By Richard Scheinin
One story had to do with guest conductor Paul Haas, who shook up the orchestra, opening up new expressive possibilities. The other had to do with the night's soloist, Jonas Nordwall, who nearly unhinged the San Jose theater from its foundations with his finely wrought, yet supercharged performance on the California's mighty Wurlitzer organ with its 1521 pipes.
When Nordwall sat down at the 1925 Wurlitzer console, which has a glazed-honey finish and 330 levers and buttons — not to mention four keyboards stacked like layers of a wedding cake — he looked like Captain Nemo at the control panel of the Nautilus. Haas, up at the podium, turned around, glanced down at Nordwall — the platform on which the organist was situated had been hydraulically lowered toward the stage pit — and snapped a salute.
Then came the plunge into Felix Alexandre Guilmant's Symphony No. 1 for Organ and Orchestra, from 1878. Nordwall began this work of sacred razzle-dazzle with a thunderclap, answered by a flash from Haas and the orchestra, generating a Nordwallian lightning strike to the keys.
Thus began the conversation between organ and orchestra, creating a double orchestra, really, given the Wurlitzer's vast sonic possibilities. Drawing on one rank of pipes and then the next, Nordwall would almost imperceptibly enhance the violins by drawing upon the organ's string effects. Or he would subtly underline the flutes with the Wurlitzer's flute sounds, always mixing and matching sonorities, in other words, to blend with the orchestra, step by step.
What a show: buttons and levers, keyboards and foot pedals, some resembling bus accelerators and allowing Nordwall to calibrate the volume of every note and nuance. The pipes, of course, are hidden inside the theater's walls. Sometimes the sound would hit the audience from the right — and sometimes from the left. Sometimes you couldn't tell where it was coming from: a new (or maybe an old) kind of Surround Sound.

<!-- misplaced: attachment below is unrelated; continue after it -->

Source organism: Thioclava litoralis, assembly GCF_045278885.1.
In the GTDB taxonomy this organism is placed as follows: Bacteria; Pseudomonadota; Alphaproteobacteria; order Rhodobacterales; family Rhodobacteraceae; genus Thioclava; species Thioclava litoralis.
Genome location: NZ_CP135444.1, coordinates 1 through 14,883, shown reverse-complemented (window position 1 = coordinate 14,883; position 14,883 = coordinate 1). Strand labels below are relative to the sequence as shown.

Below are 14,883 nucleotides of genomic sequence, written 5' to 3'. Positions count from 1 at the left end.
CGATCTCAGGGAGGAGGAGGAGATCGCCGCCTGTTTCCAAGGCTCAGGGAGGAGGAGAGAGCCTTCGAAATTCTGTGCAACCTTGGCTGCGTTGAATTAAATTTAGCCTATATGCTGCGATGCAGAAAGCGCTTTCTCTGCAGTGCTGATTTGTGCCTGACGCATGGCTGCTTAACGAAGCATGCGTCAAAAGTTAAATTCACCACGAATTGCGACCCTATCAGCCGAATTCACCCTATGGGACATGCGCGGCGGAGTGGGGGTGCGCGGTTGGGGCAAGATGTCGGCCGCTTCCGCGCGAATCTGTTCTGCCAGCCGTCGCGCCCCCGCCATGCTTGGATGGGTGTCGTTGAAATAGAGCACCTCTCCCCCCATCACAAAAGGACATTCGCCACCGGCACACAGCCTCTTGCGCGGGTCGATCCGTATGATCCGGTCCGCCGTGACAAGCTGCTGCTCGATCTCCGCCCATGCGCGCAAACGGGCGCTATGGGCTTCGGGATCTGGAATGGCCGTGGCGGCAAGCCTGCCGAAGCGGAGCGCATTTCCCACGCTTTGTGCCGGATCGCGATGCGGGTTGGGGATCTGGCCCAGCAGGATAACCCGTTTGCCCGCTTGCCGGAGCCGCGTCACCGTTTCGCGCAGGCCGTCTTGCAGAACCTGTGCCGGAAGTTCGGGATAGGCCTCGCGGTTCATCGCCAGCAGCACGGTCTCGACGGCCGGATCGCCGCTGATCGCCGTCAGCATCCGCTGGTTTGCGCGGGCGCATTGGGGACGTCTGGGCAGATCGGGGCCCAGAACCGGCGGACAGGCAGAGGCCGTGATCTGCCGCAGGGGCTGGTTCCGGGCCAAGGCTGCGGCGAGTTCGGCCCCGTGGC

In the first movement, Nordwall and Haas pushed the beat like tandem downhill skiers. The second movement was liquid gold, with Nordwall melting through the orchestra. In the third, he punched out rapid-fire notes with pizzicato articulation, rising with the orchestra to a loud and imperial finish.
The audience loved it, and the Portland-based Nordwall, a real grandmaster of the organ arts, responded with two solo encores. They were "Music of the Night" (from "Phantom of the Opera") and "Stars and Stripes Forever," which unleashed the Wurlitzer's cymbals, piccolos and trumpets.
Thanks must go out to Hayward-based Ed Stout and Dick Taylor, the master organ technicians who have restored this remarkable instrument.
This isn't leaving much room for Haas' story. A San Francisco native, the 30-something conductor lives in New York and has been carving out a go-to reputation with established orchestras, including the National Symphony Orchestra in Washington, D.C., and in cutting-edge, contemporary music settings.
Throughout Saturday's program (which repeated once, on Sunday afternoon), he drew the orchestra through nitty-gritty explorations of the scores, building out from the details to tell big, gutsy stories.
In Samuel Barber's "Adagio for Strings," which opened the program, his flowing-waters baton shaped a mysterious whispered response from the players. Incrementally, the performance ascended to a rare fervor.
Closing the program, Schubert's Symphony No. 9 ("The Great") grew in waves: pastoral, light on its feet, pouncing. A startlingly articulated sound was emerging, a thoughtful blending and highlighting of sections that seemed on the verge of releasing this already fine orchestra's "inner voice."
If only Haas could come back, we might get to hear some Wurlitzer-sized surprises.